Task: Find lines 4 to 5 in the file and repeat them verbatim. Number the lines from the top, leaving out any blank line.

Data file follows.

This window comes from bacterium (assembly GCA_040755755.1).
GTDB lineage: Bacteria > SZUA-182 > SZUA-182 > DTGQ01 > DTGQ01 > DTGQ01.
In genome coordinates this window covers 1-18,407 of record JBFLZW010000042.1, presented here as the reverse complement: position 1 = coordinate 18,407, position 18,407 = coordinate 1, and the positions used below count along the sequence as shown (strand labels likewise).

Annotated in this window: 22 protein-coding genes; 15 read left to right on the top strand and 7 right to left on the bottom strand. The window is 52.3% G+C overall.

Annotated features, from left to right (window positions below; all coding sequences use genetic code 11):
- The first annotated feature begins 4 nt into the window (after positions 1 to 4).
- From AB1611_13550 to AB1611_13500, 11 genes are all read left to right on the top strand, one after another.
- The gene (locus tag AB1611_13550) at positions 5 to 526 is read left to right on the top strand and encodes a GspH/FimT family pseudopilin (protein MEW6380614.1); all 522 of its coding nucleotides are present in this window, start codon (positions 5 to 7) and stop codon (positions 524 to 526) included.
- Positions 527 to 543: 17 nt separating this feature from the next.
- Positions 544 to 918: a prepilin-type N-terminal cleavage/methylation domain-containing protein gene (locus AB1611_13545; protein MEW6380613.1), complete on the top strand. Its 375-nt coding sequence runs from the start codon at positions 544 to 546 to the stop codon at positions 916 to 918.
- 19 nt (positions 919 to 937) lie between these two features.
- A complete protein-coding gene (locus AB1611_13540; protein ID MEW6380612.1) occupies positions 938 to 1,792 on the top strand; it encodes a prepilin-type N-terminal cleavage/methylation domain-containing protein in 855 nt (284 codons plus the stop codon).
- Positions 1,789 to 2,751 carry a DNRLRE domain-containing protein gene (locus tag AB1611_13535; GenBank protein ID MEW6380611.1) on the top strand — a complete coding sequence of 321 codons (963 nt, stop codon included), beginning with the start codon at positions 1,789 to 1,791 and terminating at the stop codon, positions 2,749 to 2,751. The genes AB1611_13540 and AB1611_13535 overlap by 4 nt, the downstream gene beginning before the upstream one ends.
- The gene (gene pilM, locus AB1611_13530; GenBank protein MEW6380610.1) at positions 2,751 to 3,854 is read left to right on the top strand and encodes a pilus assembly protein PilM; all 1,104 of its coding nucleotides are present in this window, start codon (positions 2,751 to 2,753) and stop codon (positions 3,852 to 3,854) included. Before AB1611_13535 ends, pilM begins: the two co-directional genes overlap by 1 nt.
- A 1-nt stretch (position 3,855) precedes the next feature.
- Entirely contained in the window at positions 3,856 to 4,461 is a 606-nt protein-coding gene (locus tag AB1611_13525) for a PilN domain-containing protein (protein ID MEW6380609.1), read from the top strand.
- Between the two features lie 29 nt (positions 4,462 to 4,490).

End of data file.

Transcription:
Annotated in this window: 22 protein-coding genes; 15 read left to right on the top strand and 7 right to left on the bottom strand. The window is 52.3% G+C overall.

Annotated features, from left to right (window positions below; all coding sequences use genetic code 11):